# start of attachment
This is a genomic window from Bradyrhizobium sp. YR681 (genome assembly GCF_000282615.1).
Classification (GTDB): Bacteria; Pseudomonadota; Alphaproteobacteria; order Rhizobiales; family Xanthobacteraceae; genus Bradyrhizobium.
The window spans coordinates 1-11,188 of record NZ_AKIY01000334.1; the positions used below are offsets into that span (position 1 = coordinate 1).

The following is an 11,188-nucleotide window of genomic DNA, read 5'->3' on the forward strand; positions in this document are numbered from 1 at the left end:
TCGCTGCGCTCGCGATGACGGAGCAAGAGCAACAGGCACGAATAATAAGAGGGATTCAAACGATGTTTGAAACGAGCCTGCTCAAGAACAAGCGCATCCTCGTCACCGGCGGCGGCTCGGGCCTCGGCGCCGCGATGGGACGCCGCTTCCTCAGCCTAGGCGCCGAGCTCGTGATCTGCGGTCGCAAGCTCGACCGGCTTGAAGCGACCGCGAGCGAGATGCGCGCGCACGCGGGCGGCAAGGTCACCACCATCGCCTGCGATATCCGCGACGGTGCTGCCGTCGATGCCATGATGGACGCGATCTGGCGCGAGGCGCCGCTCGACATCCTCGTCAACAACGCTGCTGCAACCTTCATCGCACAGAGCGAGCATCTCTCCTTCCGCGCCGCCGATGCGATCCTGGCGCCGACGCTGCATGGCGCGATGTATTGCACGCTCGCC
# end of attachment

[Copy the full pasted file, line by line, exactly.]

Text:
This is a genomic window from Bradyrhizobium sp. YR681 (genome assembly GCF_000282615.1).
Classification (GTDB): Bacteria; Pseudomonadota; Alphaproteobacteria; order Rhizobiales; family Xanthobacteraceae; genus Bradyrhizobium.
The window spans coordinates 1-11,188 of record NZ_AKIY01000334.1; the positions used below are offsets into that span (position 1 = coordinate 1).

The following is an 11,188-nucleotide window of genomic DNA, read 5'->3' on the forward strand; positions in this document are numbered from 1 at the left end:
TCGCTGCGCTCGCGATGACGGAGCAAGAGCAACAGGCACGAATAATAAGAGGGATTCAAACGATGTTTGAAACGAGCCTGCTCAAGAACAAGCGCATCCTCGTCACCGGCGGCGGCTCGGGCCTCGGCGCCGCGATGGGACGCCGCTTCCTCAGCCTAGGCGCCGAGCTCGTGATCTGCGGTCGCAAGCTCGACCGGCTTGAAGCGACCGCGAGCGAGATGCGCGCGCACGCGGGCGGCAAGGTCACCACCATCGCCTGCGATATCCGCGACGGTGCTGCCGTCGATGCCATGATGGACGCGATCTGGCGCGAGGCGCCGCTCGACATCCTCGTCAACAACGCTGCTGCAACCTTCATCGCACAGAGCGAGCATCTCTCCTTCCGCGCCGCCGATGCGATCCTGGCGCCGACGCTGCATGGCGCGATGTATTGCACGCTCGCC